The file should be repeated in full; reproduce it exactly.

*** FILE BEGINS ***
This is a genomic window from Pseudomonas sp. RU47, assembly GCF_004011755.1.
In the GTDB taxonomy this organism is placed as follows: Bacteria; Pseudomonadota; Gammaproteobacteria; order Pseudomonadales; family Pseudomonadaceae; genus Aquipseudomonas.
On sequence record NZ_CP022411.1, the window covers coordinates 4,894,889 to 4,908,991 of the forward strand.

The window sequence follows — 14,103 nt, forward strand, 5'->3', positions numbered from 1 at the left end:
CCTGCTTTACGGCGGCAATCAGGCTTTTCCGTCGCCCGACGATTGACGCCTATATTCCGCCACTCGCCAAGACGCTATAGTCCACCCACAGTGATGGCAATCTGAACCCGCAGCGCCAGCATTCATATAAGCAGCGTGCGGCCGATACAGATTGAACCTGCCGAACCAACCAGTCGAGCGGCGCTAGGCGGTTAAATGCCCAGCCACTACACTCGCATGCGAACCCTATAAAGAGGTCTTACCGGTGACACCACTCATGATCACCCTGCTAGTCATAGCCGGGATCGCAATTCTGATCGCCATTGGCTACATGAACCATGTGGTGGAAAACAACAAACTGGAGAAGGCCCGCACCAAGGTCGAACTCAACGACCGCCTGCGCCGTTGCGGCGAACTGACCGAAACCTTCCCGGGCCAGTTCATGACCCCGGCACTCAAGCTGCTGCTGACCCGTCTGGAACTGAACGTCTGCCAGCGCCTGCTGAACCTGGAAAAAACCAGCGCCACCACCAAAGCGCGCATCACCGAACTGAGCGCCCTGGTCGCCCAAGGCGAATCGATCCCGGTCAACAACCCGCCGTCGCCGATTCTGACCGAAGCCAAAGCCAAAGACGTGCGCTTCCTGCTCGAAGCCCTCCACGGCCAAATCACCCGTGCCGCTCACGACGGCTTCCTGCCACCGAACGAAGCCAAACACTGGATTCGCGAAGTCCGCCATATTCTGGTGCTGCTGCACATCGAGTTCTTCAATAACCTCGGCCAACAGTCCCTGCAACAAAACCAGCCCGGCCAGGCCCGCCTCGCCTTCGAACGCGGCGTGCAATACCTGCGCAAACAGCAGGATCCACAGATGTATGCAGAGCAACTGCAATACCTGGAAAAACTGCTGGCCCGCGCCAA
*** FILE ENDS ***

This is a genomic window from Pseudomonas sp. RU47, assembly GCF_004011755.1.
In the GTDB taxonomy this organism is placed as follows: Bacteria; Pseudomonadota; Gammaproteobacteria; order Pseudomonadales; family Pseudomonadaceae; genus Aquipseudomonas.
On sequence record NZ_CP022411.1, the window covers coordinates 4,894,889 to 4,908,991 of the forward strand.

The window sequence follows — 14,103 nt, forward strand, 5'->3', positions numbered from 1 at the left end:
CCTGCTTTACGGCGGCAATCAGGCTTTTCCGTCGCCCGACGATTGACGCCTATATTCCGCCACTCGCCAAGACGCTATAGTCCACCCACAGTGATGGCAATCTGAACCCGCAGCGCCAGCATTCATATAAGCAGCGTGCGGCCGATACAGATTGAACCTGCCGAACCAACCAGTCGAGCGGCGCTAGGCGGTTAAATGCCCAGCCACTACACTCGCATGCGAACCCTATAAAGAGGTCTTACCGGTGACACCACTCATGATCACCCTGCTAGTCATAGCCGGGATCGCAATTCTGATCGCCATTGGCTACATGAACCATGTGGTGGAAAACAACAAACTGGAGAAGGCCCGCACCAAGGTCGAACTCAACGACCGCCTGCGCCGTTGCGGCGAACTGACCGAAACCTTCCCGGGCCAGTTCATGACCCCGGCACTCAAGCTGCTGCTGACCCGTCTGGAACTGAACGTCTGCCAGCGCCTGCTGAACCTGGAAAAAACCAGCGCCACCACCAAAGCGCGCATCACCGAACTGAGCGCCCTGGTCGCCCAAGGCGAATCGATCCCGGTCAACAACCCGCCGTCGCCGATTCTGACCGAAGCCAAAGCCAAAGACGTGCGCTTCCTGCTCGAAGCCCTCCACGGCCAAATCACCCGTGCCGCTCACGACGGCTTCCTGCCACCGAACGAAGCCAAACACTGGATTCGCGAAGTCCGCCATATTCTGGTGCTGCTGCACATCGAGTTCTTCAATAACCTCGGCCAACAGTCCCTGCAACAAAACCAGCCCGGCCAGGCCCGCCTCGCCTTCGAACGCGGCGTGCAATACCTGCGCAAACAGCAGGATCCACAGATGTATGCAGAGCAACTGCAATACCTGGAAAAACTGCTGGCCCGCGCCAA